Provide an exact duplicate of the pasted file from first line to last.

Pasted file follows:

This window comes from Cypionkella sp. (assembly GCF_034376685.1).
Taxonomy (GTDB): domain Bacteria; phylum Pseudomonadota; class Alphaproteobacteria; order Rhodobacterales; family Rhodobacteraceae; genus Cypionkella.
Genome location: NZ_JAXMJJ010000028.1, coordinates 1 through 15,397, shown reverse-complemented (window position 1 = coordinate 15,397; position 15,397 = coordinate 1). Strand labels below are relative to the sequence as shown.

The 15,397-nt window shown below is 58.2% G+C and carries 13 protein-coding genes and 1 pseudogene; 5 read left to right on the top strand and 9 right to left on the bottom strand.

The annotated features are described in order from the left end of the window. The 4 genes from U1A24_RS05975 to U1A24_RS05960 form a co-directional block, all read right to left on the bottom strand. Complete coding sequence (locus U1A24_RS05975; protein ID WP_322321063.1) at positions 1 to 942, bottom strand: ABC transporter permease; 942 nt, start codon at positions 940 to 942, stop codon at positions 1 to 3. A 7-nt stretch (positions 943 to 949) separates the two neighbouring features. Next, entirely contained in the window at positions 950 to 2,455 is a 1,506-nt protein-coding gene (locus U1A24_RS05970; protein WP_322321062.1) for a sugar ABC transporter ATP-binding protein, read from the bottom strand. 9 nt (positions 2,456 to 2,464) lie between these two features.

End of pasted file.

This window comes from Cypionkella sp. (assembly GCF_034376685.1).
Taxonomy (GTDB): domain Bacteria; phylum Pseudomonadota; class Alphaproteobacteria; order Rhodobacterales; family Rhodobacteraceae; genus Cypionkella.
Genome location: NZ_JAXMJJ010000028.1, coordinates 1 through 15,397, shown reverse-complemented (window position 1 = coordinate 15,397; position 15,397 = coordinate 1). Strand labels below are relative to the sequence as shown.

The 15,397-nt window shown below is 58.2% G+C and carries 13 protein-coding genes and 1 pseudogene; 5 read left to right on the top strand and 9 right to left on the bottom strand.

The annotated features are described in order from the left end of the window. The 4 genes from U1A24_RS05975 to U1A24_RS05960 form a co-directional block, all read right to left on the bottom strand. Complete coding sequence (locus U1A24_RS05975; protein ID WP_322321063.1) at positions 1 to 942, bottom strand: ABC transporter permease; 942 nt, start codon at positions 940 to 942, stop codon at positions 1 to 3. A 7-nt stretch (positions 943 to 949) separates the two neighbouring features. Next, entirely contained in the window at positions 950 to 2,455 is a 1,506-nt protein-coding gene (locus U1A24_RS05970; protein WP_322321062.1) for a sugar ABC transporter ATP-binding protein, read from the bottom strand. 9 nt (positions 2,456 to 2,464) lie between these two features.